It's the kind of thing buddies say to each other hundreds of times, laugh over and then never think about again. This time, however, Barth can remember the conversation clearly because he did get hurt on that court minutes later, injuring the Achilles tendon in his right ankle. At that point, the friends and family members who were with him at the game turned positive, telling him they thought it was just a sprain. But Barth knew he had torn the tendon, and he knew what it meant: He wouldn't be kicking for the Tampa Bay Buccaneers in 2013.
This was not a particularly joyous moment for Barth and his family. A picture made the social media rounds a few days later, Barth spread out over two folding chairs, his ankle propped up on a bag of ice, his face staring forlornly at the camera. For those who know the Buccaneers kicker, it wasn’t a familiar sight, as Barth is relentlessly upbeat and almost always cracking a joke. But Achilles injuries are no joke, and this one was hitting awfully close to home in terms of Barth's occupation. One could gaze at that picture and wonder if this was a man contemplating what might become of his NFL career as a whole.
That never happened, Barth insists. As jarring of a blow as the freak injury was, it didn't shake his fundamental optimism, or his confidence. Those traits came in handy in the months that followed, too. While longtime Buffalo Bills kicker
K Connor Barth set a Buccaneers single-season record in 2011 by making 92.9% (26 of 28) of his field goal tries
"You never want to think about [a career-ending injury]," said Barth. "I've always had a positive attitude about things, always felt like I could come back strong from things. Fifteen years ago, yes, my career might have been over. But with the technology now and the way these doctors can do different surgeries, I honestly think it's probably stronger than it's ever been. Hopefully it will hold up and be great for another 10 years."
It's April now, and the Buccaneers have just begun the offseason training program that will prepare them for training camp and the 2014 season. On Monday, Barth and fellow rostered kicker
"I haven't had a year off since 2000," said Barth. "It's been 14 years, so it was good to get a year off to rest my leg and work on the mental aspect, because kicking is so mental. I'm kicking from 60 yards, so my leg strength is the same. If anything, hopefully it's a little bit stronger. That's what I've been trying to focus on with my trainer back home, more strength stuff instead of the cardio-based stuff, trying to get my leg strength back and get it stronger. Shoot, I want to have a better year than I had in 2011, because that was my best year."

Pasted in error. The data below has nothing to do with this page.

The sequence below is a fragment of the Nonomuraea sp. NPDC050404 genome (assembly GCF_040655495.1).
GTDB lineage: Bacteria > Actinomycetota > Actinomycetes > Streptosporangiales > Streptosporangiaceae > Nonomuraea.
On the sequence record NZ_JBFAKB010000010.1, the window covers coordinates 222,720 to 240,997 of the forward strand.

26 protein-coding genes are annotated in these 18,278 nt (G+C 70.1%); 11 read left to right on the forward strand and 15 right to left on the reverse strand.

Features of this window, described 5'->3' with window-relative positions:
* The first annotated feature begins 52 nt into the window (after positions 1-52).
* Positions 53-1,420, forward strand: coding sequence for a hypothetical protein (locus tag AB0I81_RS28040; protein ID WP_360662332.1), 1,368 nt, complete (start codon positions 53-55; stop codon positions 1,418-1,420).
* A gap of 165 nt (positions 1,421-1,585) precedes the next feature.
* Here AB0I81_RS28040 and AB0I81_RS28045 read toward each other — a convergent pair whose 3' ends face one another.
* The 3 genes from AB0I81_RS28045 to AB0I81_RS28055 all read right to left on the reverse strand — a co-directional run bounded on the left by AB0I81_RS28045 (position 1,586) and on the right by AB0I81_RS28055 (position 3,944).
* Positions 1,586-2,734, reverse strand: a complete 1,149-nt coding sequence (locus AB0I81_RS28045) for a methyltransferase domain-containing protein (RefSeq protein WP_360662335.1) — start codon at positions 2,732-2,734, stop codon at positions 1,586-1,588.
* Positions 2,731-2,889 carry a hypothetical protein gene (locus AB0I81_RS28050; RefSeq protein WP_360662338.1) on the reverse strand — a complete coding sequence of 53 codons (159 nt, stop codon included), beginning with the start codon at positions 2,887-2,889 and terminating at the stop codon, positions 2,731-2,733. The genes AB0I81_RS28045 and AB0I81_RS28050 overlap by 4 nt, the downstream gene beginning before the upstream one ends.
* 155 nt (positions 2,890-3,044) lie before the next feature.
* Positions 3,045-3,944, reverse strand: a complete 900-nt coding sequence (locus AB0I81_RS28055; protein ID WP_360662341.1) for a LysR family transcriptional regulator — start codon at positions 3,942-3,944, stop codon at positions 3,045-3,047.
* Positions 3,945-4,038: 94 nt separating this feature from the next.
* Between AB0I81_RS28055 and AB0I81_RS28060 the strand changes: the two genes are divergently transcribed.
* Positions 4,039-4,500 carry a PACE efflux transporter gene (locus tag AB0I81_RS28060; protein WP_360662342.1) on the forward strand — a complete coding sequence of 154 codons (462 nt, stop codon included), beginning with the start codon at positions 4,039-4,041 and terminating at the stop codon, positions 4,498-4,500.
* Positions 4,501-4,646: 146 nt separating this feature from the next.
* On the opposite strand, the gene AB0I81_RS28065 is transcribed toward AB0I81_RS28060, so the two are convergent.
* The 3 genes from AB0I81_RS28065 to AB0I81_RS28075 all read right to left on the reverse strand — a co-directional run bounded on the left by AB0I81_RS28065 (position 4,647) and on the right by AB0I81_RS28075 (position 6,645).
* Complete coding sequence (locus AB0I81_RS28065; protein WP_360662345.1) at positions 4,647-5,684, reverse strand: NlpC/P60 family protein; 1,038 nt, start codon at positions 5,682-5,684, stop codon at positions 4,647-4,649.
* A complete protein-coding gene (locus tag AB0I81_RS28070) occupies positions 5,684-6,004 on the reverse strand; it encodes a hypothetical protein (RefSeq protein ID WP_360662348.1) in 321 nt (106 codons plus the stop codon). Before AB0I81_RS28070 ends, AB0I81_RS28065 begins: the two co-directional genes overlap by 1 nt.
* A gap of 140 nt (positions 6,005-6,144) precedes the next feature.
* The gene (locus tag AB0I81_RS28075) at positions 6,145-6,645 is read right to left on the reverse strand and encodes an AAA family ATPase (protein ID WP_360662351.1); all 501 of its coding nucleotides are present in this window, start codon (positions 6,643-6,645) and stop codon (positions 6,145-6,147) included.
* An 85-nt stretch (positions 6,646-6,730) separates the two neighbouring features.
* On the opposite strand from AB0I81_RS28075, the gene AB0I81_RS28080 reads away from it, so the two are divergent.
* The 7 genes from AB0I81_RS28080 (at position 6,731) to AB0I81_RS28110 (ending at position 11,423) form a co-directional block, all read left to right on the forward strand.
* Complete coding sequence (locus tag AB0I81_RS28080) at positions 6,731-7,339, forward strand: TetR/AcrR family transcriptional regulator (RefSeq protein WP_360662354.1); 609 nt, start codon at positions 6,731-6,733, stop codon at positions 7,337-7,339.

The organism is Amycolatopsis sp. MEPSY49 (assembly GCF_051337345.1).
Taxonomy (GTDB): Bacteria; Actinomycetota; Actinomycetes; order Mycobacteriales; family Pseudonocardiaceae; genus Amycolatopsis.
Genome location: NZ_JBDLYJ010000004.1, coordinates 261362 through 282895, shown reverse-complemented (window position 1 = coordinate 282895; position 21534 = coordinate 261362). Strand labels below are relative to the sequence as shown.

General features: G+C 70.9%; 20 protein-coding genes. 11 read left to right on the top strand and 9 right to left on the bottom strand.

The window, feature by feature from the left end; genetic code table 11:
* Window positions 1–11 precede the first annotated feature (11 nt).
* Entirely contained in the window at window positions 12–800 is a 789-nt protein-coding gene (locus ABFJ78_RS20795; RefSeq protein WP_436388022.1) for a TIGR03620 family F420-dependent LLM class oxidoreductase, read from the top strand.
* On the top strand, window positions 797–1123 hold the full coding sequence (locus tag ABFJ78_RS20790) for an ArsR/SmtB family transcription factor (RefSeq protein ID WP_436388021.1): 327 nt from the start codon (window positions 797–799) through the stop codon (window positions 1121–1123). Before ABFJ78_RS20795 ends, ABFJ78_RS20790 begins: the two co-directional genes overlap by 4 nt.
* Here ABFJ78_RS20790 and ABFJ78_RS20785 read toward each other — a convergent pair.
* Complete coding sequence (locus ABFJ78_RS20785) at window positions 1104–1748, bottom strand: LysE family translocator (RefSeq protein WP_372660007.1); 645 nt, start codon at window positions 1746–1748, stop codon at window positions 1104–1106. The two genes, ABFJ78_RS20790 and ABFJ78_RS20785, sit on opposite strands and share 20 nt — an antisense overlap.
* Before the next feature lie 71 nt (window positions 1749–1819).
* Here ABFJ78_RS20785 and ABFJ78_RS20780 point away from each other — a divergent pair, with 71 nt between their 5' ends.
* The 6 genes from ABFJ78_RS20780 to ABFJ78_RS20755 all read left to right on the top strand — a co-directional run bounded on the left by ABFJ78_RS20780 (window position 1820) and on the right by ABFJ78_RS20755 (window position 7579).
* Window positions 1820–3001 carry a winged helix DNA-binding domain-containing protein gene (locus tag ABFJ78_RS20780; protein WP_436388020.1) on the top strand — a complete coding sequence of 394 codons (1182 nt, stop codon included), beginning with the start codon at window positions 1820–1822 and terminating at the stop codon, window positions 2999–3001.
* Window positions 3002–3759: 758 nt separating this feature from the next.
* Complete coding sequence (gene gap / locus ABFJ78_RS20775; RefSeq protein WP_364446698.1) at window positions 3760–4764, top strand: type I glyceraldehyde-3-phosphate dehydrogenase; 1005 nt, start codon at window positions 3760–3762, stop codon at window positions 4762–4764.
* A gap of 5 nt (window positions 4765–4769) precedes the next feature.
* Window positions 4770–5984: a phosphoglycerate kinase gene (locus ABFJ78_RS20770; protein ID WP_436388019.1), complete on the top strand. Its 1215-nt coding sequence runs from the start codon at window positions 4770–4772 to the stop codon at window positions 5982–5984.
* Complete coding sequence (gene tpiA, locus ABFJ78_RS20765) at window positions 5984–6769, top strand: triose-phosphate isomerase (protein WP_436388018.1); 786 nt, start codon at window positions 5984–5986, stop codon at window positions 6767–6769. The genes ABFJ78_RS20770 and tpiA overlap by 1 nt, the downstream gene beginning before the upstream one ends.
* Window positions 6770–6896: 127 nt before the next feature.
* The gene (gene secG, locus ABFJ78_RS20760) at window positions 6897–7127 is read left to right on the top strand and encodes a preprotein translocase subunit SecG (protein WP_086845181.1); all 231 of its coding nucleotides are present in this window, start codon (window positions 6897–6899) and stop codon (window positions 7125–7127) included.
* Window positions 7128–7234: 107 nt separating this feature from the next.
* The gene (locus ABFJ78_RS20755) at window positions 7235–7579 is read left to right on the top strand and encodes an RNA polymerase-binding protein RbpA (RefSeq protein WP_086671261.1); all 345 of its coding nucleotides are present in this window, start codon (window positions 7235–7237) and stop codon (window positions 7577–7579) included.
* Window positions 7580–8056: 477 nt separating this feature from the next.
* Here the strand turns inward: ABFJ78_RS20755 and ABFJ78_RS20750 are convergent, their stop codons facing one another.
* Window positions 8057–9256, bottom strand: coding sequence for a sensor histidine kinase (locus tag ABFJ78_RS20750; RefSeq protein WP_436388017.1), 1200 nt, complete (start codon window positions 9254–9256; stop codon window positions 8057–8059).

That was, in fact, the best year any Buccaneers kicker has ever had. Barth drilled 26 of his 28 field goal attempts through the uprights, setting a franchise single-season record with a 92.9% success rate. He started a streak of consecutive made kicks that would stretch into 2012 and eventually reach 25, obliterating the previous team mark of 16. His two misses were a 46-yarder that hit the right upright and a 55-yarder that came up short. He did hit a 55-yarder that year, though, and was good on 15 of 17 tries from beyond 40. And then he was handsomely rewarded with a long-term contract the following offseason, though that deal was later redone after his non-football injury.
There's not much room for improvement on that single-season performance, but perhaps Barth can chase the rare perfect season. Only six NFL kickers have ever turned in a full-season 100% field goal percentage (with a minimum of 0.75 attempts per team game played): Tony Zendejas (1991), Gary Anderson (1998), Jeff Wilkins (2000), Mike Vanderjagt (2003), Garrett Hartley (2008) and Shayne Graham (2010). It's a little silly to predict a perfect season for a kicker, of course, but a 100% success rate would do one nice thing for Barth: It would allow him to watch his entire film reel for that year.
"As anyone knows, kicking is 90% mental," Barth said. "Everyone can kick, but the guys who are really performing well have that mental edge to them. It's all about visualization, seeing kicks before they happen, lying in bed at night and seeing them all go through the uprights. I've had success with it. I'll never watch myself miss them. I hate watching film of myself missing. I always want to watch myself making them, because what's the point of putting negative thoughts in your head?"
And why would he envision anything but a full return, back in the early days after his injury last summer, after the initial shock had worn off? Barth got his reparative surgery and got back to work. By October, he was on the field hitting "no-steps," kicks without the approach. This got him over his first mental hurdle, the worry that his foot wouldn't feel right when he struck the ball. After rebuilding his calf muscle back to full strength following the time in his cast, he began kicking regular field goals in July. On Monday, he ran cutting drills with the rest of his Buccaneer teammates and found, after some initial trepidation, that his Achilles tendon responded perfectly.
"I'd never missed a game all the way back to high school," said Barth. "So it was kind of a whole new experience for me but it kind of let me take a step back and understand how blessed I am to be doing what I'm doing, to see it from a different perspective and be a fun for once. It was good. I got a year off to rest my league – that's the positive thing. I've been kicking great, and I'm looking forward to this big year and having fun with my teammates."